The purpose of this paper is two fold: firstly, it seeks to highlight the importance of ward committees as engines to impel public participation. Secondly, to draw reader’s attention to some of the key impediments faced by the institution of ward committees in term of achieving the foregoing. It is thus imperative that we do not despise other alternative forms of participation. The argument is that ward committees can only become effective and efficient vehicles for engaging communities in municipal decision-making when complement by other pragmatic
mechanisms of participation.

The Constitution of South Africa

The Constitution creates space for public participation in local governance through specific mechanisms such as Ward Committees and Integrated Development Planning and demand that local government promotes public participation (2) (2004). Chapter 6 of the South African Constitution (Act 108 of 1996) denotes that Ward Committees and their members can participate in local government in the following ways:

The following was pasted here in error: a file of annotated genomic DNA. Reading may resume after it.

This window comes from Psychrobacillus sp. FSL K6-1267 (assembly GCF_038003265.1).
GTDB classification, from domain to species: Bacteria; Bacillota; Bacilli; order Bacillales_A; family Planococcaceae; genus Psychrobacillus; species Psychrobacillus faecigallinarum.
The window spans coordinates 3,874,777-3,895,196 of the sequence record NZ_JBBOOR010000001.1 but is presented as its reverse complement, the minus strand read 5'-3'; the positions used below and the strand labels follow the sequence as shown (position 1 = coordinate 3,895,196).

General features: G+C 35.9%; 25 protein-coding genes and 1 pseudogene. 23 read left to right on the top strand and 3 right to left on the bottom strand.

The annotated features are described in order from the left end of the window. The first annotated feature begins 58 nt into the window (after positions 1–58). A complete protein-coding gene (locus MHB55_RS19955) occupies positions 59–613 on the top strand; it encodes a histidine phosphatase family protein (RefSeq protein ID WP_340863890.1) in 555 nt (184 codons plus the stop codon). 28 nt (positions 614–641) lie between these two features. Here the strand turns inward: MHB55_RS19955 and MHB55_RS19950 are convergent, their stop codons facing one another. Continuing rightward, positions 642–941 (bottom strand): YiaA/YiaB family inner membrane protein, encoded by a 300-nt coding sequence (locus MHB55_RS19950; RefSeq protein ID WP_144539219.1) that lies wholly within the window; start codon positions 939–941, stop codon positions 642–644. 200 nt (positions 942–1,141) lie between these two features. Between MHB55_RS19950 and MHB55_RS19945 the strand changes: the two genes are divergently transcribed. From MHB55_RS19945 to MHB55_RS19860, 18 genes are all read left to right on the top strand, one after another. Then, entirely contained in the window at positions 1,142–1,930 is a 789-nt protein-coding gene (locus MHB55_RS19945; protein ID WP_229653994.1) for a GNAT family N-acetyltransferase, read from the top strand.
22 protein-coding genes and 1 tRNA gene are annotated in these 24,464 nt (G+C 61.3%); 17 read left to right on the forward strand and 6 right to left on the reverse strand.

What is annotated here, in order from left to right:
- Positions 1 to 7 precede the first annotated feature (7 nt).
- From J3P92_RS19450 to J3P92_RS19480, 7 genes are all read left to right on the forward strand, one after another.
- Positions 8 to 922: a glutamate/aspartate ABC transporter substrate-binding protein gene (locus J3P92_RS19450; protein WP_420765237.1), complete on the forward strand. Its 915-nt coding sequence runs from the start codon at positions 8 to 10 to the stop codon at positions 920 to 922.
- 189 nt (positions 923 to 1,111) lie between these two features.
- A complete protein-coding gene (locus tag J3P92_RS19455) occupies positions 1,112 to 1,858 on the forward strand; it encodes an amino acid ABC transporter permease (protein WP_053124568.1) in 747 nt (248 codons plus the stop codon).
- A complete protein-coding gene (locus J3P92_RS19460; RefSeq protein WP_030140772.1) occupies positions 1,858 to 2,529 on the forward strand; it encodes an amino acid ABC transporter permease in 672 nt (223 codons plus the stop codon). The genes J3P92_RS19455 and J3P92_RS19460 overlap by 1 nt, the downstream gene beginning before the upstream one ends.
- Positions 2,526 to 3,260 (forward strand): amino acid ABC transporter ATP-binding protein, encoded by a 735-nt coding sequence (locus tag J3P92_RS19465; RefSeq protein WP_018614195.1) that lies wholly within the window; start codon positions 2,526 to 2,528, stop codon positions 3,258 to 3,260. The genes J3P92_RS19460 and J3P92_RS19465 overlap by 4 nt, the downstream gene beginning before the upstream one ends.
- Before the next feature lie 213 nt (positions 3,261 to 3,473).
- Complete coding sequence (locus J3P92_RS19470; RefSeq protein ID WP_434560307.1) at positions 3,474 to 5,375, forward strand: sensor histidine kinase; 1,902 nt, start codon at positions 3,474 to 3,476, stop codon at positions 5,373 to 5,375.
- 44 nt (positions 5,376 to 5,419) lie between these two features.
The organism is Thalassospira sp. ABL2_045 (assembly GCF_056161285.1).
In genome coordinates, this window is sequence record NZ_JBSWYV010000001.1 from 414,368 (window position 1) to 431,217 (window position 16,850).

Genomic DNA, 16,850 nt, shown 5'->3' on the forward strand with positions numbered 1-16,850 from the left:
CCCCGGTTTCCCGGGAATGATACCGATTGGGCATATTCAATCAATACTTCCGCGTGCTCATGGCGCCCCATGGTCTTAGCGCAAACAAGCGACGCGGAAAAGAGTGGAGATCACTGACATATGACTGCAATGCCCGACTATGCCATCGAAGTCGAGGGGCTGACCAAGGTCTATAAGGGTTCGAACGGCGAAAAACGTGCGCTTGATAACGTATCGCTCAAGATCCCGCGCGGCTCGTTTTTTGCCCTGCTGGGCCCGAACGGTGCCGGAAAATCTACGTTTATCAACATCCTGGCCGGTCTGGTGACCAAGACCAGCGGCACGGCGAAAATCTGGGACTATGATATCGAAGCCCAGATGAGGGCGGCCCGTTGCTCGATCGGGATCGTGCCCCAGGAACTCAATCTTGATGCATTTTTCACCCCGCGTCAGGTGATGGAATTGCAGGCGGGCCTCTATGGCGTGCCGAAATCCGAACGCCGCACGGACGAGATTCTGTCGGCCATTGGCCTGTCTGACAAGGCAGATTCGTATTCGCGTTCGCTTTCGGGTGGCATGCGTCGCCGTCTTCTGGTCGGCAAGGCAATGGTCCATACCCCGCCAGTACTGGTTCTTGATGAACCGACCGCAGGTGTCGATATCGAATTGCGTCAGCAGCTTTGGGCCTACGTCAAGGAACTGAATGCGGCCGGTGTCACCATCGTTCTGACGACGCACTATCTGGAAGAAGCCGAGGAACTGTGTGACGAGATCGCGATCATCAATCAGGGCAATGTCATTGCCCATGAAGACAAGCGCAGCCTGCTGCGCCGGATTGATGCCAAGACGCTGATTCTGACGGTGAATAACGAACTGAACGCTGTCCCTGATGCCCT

• Assessing and approving the budget
  • Planning and developing the Integrated Development Plan
  • Ward committees should work closely with councillors and other community organizations to identify priority needs and make sure these needs are included in the budget proposals and plans.
Section 152 of the South African Constitution requires of a local authority to encourage the involvement of communities and community organizations in matters of local government’(3) The Municipal Structures Act of 1998 is also unequivocal and requires Local Governments to establish ward committees. In terms of the Act the object of ward committees is to enhance participatory democracy at the local level.

The role of Ward Committees